Review: Top Gear USA

An Early Review of the American Version of Top Gear


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    Top Gear Picture

    No, this is not a concert: just three guys standing around talking about cars. | November 09, 2010

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There have been plenty of rumors, speculation and Web chatter about the American version of Top Gear. Well, I can now lay them to rest. I've seen the first three episodes in their entirety. Not just clips or random segments. And with no PR spin. Yep, just sat down with some yogurt-covered pretzels and had my own personal Top Gear USA marathon. Here's what I took away from it.

There are two ways to look at the new American-based version of Top Gear that premieres on the History Channel November 21. First as an American car show and second as Top Gear.

Hosted by comedian Adam Ferrara, drift driver Tanner Foust and Speed Channel's designated NASCAR chortler Rutledge Wood, it's easily one of the best car programs ever to make it onto U.S. basic cable. It's beautifully shot and professionally edited, the content isn't beholden to whatever manufacturer that's paying for it, there's no segment where they pimp aftermarket parts, and it actually tries to be (and often succeeds at being) entertaining. This isn't Motorweek, Two Guys Garage or one of those Saturday afternoon ESPN2 time-slot fillers where they run B-roll video shot at car shows while the hyperventilating host reads press releases in voiceover. It's better. A lot better.

But it is called Top Gear (just Top Gear, not Top Gear USA or any other variation of the name), and that invites comparison with the Brit-built original. And in that heads-up battle, it's a pretty pale imitation that's burdened with unforced errors and, so far, missing the critical chemistry that makes the original such goofball perfection. I've only seen the first three episodes, so it may be that it gets better over time. Well, it needs to.

Most of the familiar Top Gear elements are present and accounted for in this new version. "A Star in a Reasonably Priced Car" becomes "Big Star, Small Car"; the stars still wander around a set built in an old hangar; and the show travels all over America to shoot segments. And, yes, there is an American version of "The Stig" around to flog every car around a track set up at what used to be the Marine Corps Air Station El Toro in Southern California. And as in the U.K. version, all those elements work OK.

What's missing from the American Top Gear is razor-sharp writing, the easygoing mutual ego slaughtering of the U.K. trio and some of the familiar music cues.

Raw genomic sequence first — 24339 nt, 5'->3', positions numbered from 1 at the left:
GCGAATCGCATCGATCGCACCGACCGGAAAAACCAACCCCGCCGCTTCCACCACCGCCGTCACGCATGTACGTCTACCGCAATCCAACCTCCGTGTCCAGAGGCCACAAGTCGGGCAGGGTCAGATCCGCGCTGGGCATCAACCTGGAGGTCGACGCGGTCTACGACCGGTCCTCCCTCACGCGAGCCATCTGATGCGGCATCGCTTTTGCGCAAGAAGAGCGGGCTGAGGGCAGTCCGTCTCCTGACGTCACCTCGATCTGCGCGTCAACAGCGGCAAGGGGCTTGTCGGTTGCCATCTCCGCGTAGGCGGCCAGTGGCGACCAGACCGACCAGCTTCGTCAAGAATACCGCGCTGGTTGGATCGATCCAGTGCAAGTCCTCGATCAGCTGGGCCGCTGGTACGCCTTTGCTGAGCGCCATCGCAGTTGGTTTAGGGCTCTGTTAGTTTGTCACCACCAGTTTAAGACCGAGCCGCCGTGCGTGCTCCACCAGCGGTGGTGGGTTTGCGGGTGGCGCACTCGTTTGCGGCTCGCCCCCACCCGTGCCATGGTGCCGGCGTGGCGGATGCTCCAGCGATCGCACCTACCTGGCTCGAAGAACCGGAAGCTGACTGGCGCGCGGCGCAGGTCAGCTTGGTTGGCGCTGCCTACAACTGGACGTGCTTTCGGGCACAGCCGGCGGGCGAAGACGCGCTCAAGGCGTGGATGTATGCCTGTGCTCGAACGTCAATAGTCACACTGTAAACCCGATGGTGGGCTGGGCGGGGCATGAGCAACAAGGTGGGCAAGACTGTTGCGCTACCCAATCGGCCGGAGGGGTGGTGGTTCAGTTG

Jeremy Clarkson, Richard Hammond and James May are all excellent, insightful writers and true wits; they slalom around the car test clichés their American counterparts slam head on into. They're also veteran car testers who have experienced enough machinery to keep their enthusiasm holstered until it encounters a car truly deserving of it.

In contrast, the U.S. guys gush with enthusiasm over obvious things (like that the Viper has a lot of torque), use terms like "driving on rails" and don't have the breadth of experience to critically assess cars like the Lamborghini Gallardo Superleggera with any depth. It's easy to be blown away by a Gallardo, but much tougher to put it in critical perspective against cars like the Ferrari 458 and Porsche 911 Turbo.

The lack of solid writing is most apparent in the stunts. Tanner Foust racing a Mitsubishi Evo down ski slopes against stunt skiers is inspired stuff, but Foust himself never really says anything interesting. A segment on "moonshine runners" meanwhile is just dopey; the interplay between the hosts just isn't substantial enough to carry the bit.

In these early episodes, it's apparent that the U.S. trio is just getting to know one another. So don't expect the sort of high-level badmouthing that makes Clarkson, Hammond and May so hilarious. Having said that, however, what Ferrara, Foust and Wood have going is already light-years ahead of the forced, cloddish clowning that goes on with other U.S. car shows. Yeah, I mean you, Spike TV Powerblock. There may not be as many laughs in the U.S. version of Top Gear as the U.K. one, but some laughs are there. And the groan factor is low (but not at zero).

Some of the reason why the British guys can harangue each other on camera so much is that each of their episodes run about 60 minutes. The American version, which must accommodate commercials, only goes 44 minutes. Here's hoping that three American amigos get enough episodes to find their mutual harassment sweet spot and somehow find the time to express it.

The U.K. version of Top Gear uses music brilliantly from the opening riffs of Greg Allman's "Jessica" as the theme song through all the familiar tunes that underscore every taped segment. If there's any place where the budgetary restrictions put on the U.S. version is apparent, it's the music. The same generic version of "Jessica" is used as the theme, but after that most of the music is sort of indifferent and innocuous — the sort of stuff they didn't have to spend a lot of money paying licensing rights on. They do drop in a few familiar tunes now and then, but it's nothing compared to how the Brits use familiar themes.

Ultimately the U.S. version of Top Gear seems worthwhile. No, it won't make you forget or forego the British version. But there's no downside to having two Top Gears around to choose from. It's a good solid start for the series, even if it isn't yet a match for the original.

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